this up for use as a daily devotional. The Cloud of Unknowing invites the reader to a closer relationship with God primarily through the affect/felt experience and to go beyond into the unknown. Trusting the “divine unknown” leads us to a deeper knowing of God. It’s the via negativa, the way of not knowing, without image or form. The focus is on the experience of God, and yet the “cloud of unknowing” is understood as hiding God from our fullest experience of God’s being. Through the centuries, The Cloud of Unknowing has been a text both popular and held under suspicion. It was popular because, written in a century of intense violence and the plague, it spoke of God’s love, and popular because the author assured the reader that anyone wanting to deepen their prayer life could do so. And it was held under suspicion by ecclesiastical authorities who did not believe that the common person could become a contemplative, and because ecclesiastical authorities could not control the Holy Spirit. This resulted in accusations of heresy. Note: we have The Cloud of Unknowing because Benedictine women of the English Congregation (in the Low Countries) would not let ecclesiastical authorities behind their grill to see what they were reading, with the authorities believing they had the right to censor what nuns read. With the Suppression in England and the burning of books that seemed “papist,” scholars tell us that The Cloud of Unknowing along with the works of Julian of Norwich and Walter Hilton all but disappeared—but these strong women were determined to save their beloved books. The Benedictine nuns came to make their living printing books for sale, and The Cloud of Unknowing was one of their best sellers. I appreciate Robinson’s acknowledgment that the author may well have been a woman, whereas historically all unknown authors were presumed to be men. As one who was first introduced to the Cloud of Unknowing forty years ago, replete with “thee’s” and “thou’s,” I found this translation refreshing. As many know this was and is a text favored by those with a Centering Prayer practice. I admit I first went through and read Robinson’s translations of the text only before returning and using it as part of my morning prayer. By breaking the text down into small portions, he
invites readers to slow down and savor what the author was conveying. This allows for the slower pondering that shapes hearts, much like the intent of lectio divina. I highly recommend this. Cloud Devotion includes two appendices: “Praying with the Author
of The Cloud of Unknowing” and “The Author of The Cloud of Unknowing,” along with Endnotes and a Selected Bibliography.” Reviewed by Sr. Laura Swan, osb / St. Placid Priory
500 College Street NE / Lacey, WA 98516; printed in Cistercian Studies Quarterly, August 2020.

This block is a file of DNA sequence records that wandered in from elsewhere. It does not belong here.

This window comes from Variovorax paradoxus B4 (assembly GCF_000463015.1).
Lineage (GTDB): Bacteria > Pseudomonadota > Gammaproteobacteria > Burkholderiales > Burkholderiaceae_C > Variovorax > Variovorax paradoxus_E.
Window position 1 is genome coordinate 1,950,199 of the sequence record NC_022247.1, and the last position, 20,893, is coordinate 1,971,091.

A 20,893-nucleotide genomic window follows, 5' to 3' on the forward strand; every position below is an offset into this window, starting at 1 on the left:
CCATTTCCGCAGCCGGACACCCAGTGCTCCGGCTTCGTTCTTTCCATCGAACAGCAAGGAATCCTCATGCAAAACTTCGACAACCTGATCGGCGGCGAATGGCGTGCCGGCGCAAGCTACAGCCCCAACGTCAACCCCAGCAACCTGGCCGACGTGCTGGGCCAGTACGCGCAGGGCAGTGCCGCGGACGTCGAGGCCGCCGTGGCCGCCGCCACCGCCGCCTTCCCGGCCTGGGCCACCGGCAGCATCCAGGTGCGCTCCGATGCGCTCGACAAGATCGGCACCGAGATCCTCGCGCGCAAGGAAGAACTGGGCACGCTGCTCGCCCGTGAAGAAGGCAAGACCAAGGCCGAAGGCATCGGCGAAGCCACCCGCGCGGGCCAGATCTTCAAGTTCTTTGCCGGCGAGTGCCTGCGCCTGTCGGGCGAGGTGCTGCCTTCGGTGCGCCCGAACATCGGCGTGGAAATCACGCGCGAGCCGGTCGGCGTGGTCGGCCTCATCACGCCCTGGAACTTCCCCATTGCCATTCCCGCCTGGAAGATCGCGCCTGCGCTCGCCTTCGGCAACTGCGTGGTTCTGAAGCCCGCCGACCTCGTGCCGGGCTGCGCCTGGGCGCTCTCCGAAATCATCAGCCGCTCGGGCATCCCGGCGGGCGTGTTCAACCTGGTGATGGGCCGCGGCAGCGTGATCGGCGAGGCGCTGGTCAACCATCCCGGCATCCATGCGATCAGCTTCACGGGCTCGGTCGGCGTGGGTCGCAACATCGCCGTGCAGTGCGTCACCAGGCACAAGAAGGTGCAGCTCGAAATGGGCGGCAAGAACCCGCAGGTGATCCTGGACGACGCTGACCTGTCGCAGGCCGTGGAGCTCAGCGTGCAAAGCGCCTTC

“Wonderful addition to daily faith practice: I’ve loved including this text in my devotion times day-to-day. Oftentimes, daily devotion books come back a bit lacking in substance to say the least. There’s no deficit of substance with Robinson’s treatment of the text here. It’s a wonderful way to be exposed to the important historic work, but written in a way that’s much easier to understand and relate with. In addition, the questions and content that he adds to enhance the daily readings are always helpful and thought-provoking, frequently remaining with me throughout the day.” ~Review by John C, posted March 9, 2020.
“The worth of a travel guide is sometimes found in planning for the trip but is also in describing what to do once you get there. This has been my experience of Cloud Devotion by David G. Robinson. Framed in a short introductory scripture and concluding with a question for further contemplation, Robinson’s modern update of this medieval Benedictine classic is like a new bucket for a deep and ancient well.” ~Review by Ken Morse, Lead Chaplain at Salem Hospital, Oregon, posted on May 03, 2020 at Paraclete Press
Cloud Devotion Webinar, hosted by Paraclete Press
You are invited to an hour webinar, hosted by Paraclete Press, “Rediscovering the Christian Classics,” featuring David Robinson presenting readings and reflections on Cloud Devotion: Through the Year with the Cloud of Unknowing. The Webinar begins at 11:05, with an introduction by Paraclete staff Jenny LynchHope you enjoy! https://youtu.be/3d6u0BRVrSs
St. Placid Retreat (online via Zoom)
You are invited to attend a Zoom Online 2-hour meditation and reflection time with readings from Cloud Devotion: Through the Year with The Cloud of Unknowing, read by the author, David Robinson. For more information: https://www.stplacid.org/programs-rg/1226/zoom-program-through-the-year-with-the-cloud-of-unknowing/
Beach Books “An Evening with David Robinson”
Facebook Post from Paraclete: CLOUD DEVOTION
Day Retreat on Contemplative Prayer
On January 25th, I led a Day Retreat on The Cloud of Unknowing: a Call to Contemplative Prayer. This Day Retreat was held at St. Placid Priory in Lacey, Washington.